Merlot vs Shiraz: What’s the Difference?

One of the most fun aspects of wine is trying to decide what to drink on any given night. It can also be one of the more challenging aspects, with thousands of varieties to choose from and hundreds of thousands of labels. To help answer that question, we have written a few articles about the differences between wines commonly seen on a grocery store shelf or restaurant wine list. Check out the rest of the series here:

  • What’s the Difference between Zinfandel and Cabernet Sauvignon?
  • What’s the Difference between Zinfandel and Chianti?
  • What’s the Difference between Pinot Noir and Syrah/Shiraz?
  • What’s the Difference between Merlot and Chianti?

Now, onto the main question: what are the differences between Merlot and Syrah/Shiraz? First, let’s look at these two grapes separately and explain a little of their history, and outline the most common examples that you’ll see out in the world.

Merlot is a grape from Bordeaux that has become a widely planted, and widely lampooned, variety. While in Bordeaux it is a large component of some of the most expensive wines in the world, from the Right Bank of the Gironde, in the rest of the world it has been relegated to mediocrity, with a smattering being thrown in some Cabernets to add some fleshy character. It is rarely bottled on its own, though where it is it often depends on the price point whether the wine is worth trying or not. In parts of Friuli and Maremma in Italy, Napa Valley, and Washington State, Merlot makes amazingly beautiful wines, with restrained fruit and soft tannins, easy to drink young but able to improve with age.

Characterized by its fleshy sweetness and soft tannins, Merlot can also exhibit some herbaceous character depending on how ripe it was when it was picked. In terms of the total amount of tannins Merlot is actually a medium tannin variety, but shows them in a lush and velvety style. Sweet plummy fruit flavors and an affinity to be high alcohol can help it lend body and richness to a blend, while Cabernet gives structure and tannin. Merlot is an easy going, easy drinking wine in almost all cases, though more serious styles can be found.

Syrah was originally grown in the Rhone Valley of France, north of Provence and south of Burgundy. In the Northern Rhone, the red wines are made almost entirely of Syrah (sometimes co-fermented with a small amount of Viognier). In the Southern Rhone, it is a component of the GSM blend, or Grenache/Syrah/Mourvedre, made famous by Chateauneuf-du-Pape. While Syrah has spread throughout the world, the second most famous region it is grown is Australia, where it is known as Shiraz. Commonly it is blended there with Cabernet Sauvignon, though it is just as commonly found as a varietal wine with 100% Shiraz. Some of the oldest planted vines in the world are found in Australia, which was never affected by Phylloxera, a vine louse that killed off a huge proportion of the world’s vineyards in the late 19th century. Many of these old vineyards are planted to Shiraz, with 100+ year old vineyards in some places.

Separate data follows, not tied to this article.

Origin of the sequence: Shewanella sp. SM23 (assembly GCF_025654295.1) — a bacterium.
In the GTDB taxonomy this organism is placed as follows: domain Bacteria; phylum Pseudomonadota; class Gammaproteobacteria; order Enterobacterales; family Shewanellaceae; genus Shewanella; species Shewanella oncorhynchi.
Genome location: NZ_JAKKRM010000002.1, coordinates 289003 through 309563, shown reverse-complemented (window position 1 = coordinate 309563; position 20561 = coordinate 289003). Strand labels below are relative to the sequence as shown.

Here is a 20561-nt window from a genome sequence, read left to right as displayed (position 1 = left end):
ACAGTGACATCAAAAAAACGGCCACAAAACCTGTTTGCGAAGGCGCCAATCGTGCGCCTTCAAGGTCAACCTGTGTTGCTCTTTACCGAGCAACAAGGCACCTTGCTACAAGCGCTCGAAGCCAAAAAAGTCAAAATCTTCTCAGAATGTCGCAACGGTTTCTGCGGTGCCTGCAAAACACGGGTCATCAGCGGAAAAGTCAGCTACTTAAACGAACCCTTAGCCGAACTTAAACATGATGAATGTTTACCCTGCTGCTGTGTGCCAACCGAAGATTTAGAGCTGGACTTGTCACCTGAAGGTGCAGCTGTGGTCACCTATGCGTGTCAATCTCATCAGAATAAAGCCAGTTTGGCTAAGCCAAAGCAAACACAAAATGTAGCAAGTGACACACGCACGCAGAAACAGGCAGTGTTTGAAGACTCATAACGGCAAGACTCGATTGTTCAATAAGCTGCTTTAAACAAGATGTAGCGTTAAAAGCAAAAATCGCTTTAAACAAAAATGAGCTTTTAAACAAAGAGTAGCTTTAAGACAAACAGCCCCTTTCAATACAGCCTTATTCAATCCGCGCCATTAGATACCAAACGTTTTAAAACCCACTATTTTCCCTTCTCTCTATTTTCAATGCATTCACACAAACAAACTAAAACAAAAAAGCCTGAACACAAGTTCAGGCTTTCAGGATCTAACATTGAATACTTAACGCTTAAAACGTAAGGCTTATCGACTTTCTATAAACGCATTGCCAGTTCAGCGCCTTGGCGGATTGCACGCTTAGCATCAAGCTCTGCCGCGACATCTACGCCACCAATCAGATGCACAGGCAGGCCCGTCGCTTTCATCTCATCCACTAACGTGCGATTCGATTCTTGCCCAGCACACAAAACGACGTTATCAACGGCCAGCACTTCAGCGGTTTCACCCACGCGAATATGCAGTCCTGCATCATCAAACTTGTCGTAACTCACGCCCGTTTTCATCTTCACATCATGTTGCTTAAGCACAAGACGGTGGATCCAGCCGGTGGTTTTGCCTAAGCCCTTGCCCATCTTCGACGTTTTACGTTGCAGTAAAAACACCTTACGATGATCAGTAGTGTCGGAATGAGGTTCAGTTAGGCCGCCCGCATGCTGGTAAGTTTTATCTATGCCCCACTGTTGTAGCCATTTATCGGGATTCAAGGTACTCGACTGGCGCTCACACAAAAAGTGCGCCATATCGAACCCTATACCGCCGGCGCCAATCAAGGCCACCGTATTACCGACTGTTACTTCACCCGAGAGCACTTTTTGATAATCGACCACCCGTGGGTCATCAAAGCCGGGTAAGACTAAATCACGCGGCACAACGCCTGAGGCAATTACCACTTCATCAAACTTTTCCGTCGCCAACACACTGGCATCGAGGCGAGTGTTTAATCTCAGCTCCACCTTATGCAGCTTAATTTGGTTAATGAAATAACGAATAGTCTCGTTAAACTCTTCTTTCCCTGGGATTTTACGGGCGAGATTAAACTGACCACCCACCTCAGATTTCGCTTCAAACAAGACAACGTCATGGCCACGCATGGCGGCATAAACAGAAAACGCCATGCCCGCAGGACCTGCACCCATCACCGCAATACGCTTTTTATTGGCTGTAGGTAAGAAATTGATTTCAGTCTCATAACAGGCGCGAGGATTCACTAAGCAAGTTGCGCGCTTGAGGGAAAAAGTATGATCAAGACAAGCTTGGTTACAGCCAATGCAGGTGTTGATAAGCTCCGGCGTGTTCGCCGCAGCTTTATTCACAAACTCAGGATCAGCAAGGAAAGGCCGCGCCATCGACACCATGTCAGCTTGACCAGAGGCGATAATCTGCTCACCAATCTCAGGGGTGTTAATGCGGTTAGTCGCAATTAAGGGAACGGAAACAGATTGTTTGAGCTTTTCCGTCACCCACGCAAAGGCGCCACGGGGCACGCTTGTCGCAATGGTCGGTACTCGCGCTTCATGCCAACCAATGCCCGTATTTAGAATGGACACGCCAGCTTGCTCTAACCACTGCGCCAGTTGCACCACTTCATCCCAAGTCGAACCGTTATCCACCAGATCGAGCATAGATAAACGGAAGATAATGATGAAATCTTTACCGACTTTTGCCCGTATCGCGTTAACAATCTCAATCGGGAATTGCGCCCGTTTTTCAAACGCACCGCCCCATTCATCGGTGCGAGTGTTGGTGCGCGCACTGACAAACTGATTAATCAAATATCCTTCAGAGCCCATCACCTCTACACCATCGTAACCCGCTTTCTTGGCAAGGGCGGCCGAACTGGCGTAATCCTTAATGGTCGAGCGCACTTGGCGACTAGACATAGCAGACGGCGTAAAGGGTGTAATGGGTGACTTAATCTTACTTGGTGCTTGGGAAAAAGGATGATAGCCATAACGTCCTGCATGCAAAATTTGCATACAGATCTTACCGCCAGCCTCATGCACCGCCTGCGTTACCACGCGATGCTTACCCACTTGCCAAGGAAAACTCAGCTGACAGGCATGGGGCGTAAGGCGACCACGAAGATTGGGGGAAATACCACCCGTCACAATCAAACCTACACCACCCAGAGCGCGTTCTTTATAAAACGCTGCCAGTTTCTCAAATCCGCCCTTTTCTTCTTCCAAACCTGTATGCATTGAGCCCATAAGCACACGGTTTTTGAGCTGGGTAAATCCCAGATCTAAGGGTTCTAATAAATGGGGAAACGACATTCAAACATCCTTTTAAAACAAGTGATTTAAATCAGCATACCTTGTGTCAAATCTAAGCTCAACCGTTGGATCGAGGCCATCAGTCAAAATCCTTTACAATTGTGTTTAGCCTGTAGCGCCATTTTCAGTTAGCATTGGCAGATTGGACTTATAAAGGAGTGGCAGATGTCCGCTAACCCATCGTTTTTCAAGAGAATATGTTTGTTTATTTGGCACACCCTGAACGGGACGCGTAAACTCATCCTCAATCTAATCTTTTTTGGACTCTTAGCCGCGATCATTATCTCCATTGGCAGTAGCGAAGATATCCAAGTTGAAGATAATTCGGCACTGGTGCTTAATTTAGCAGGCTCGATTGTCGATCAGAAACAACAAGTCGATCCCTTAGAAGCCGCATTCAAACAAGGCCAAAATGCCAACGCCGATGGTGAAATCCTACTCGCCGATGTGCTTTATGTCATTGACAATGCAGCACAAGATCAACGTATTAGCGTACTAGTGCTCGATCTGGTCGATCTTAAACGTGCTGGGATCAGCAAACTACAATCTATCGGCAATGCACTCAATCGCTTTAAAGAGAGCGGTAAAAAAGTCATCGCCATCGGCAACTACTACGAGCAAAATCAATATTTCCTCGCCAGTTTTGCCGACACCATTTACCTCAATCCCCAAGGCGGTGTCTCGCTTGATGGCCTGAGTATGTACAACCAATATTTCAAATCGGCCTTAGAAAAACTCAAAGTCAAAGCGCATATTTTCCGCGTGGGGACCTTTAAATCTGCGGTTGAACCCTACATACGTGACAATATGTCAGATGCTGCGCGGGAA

As with other grapes, Syrah/Shiraz can change its taste considerably depending on where it is grown. In the Northern Rhone, in Syrah’s ancestral home in Cote-Rotie, the wine has blackberry, leather, and black pepper notes, with some wines showing meaty, bacon-y aromas. The tannins are present but not overpowering, and it has medium to high acidity and medium alcohol. When blended into the classic GSM wines of the Southern Rhone, Syrah contributes weight on the mid-palate and body. In Australia, the wines known as Shiraz are much more fruit forward, with plum, chocolate, and tar character shining through. The acidity is medium, and the tannins are smooth and velvety, mostly due to the noticeably higher proportion of new oak used in Australia. Alcohol content can be higher as well with the much riper fruit used.

Syrah/Shiraz and Merlot are both medium bodied, medium tannin, and medium to high alcohol wines, so where are the differences? The answer lies in the character of the tannins, and the flavor profiles of the two grapes. Syrah/Shiraz tannins can be quite harsh in regions like the Northern Rhone, needing time in barrel and in bottle to soften. Merlot’s tannins, on the other hand, are almost always lush and soft, giving a velvety mouthfeel and smooth finish. The flavors of Syrah/Shiraz are stronger as well, with French versions giving black pepper, bacon, and blackberry notes, while Australian ones can have dark chocolate, licorice, and blackberry jamflavors. Meanwhile, Merlot tends to have soft, velvet fruit to match its tannins. Plum and black cherry dominate, with lighter versions having some herbaceous flavors as well. For pairing, Merlot can drink well with Asian dishes, as can Syrah/Shiraz, but for different reasons. Merlot can be excellent with dishes like suckling pig or Peking Duck, which match the velvet character of Merlot, while Syrah/Shiraz can stand up to spicier Thai or Vietnamese dishes. To drink on their own, Merlot is certainly an easy wine to down glass after glass. However, unless it is a high-quality example, it probably will not develop much in the glass. Syrah/Shiraz on the other hand almost needs some time to open up, especially Syrah from the Northern Rhone. But it will continue developing over one or two days, and become much more complex than the Merlot.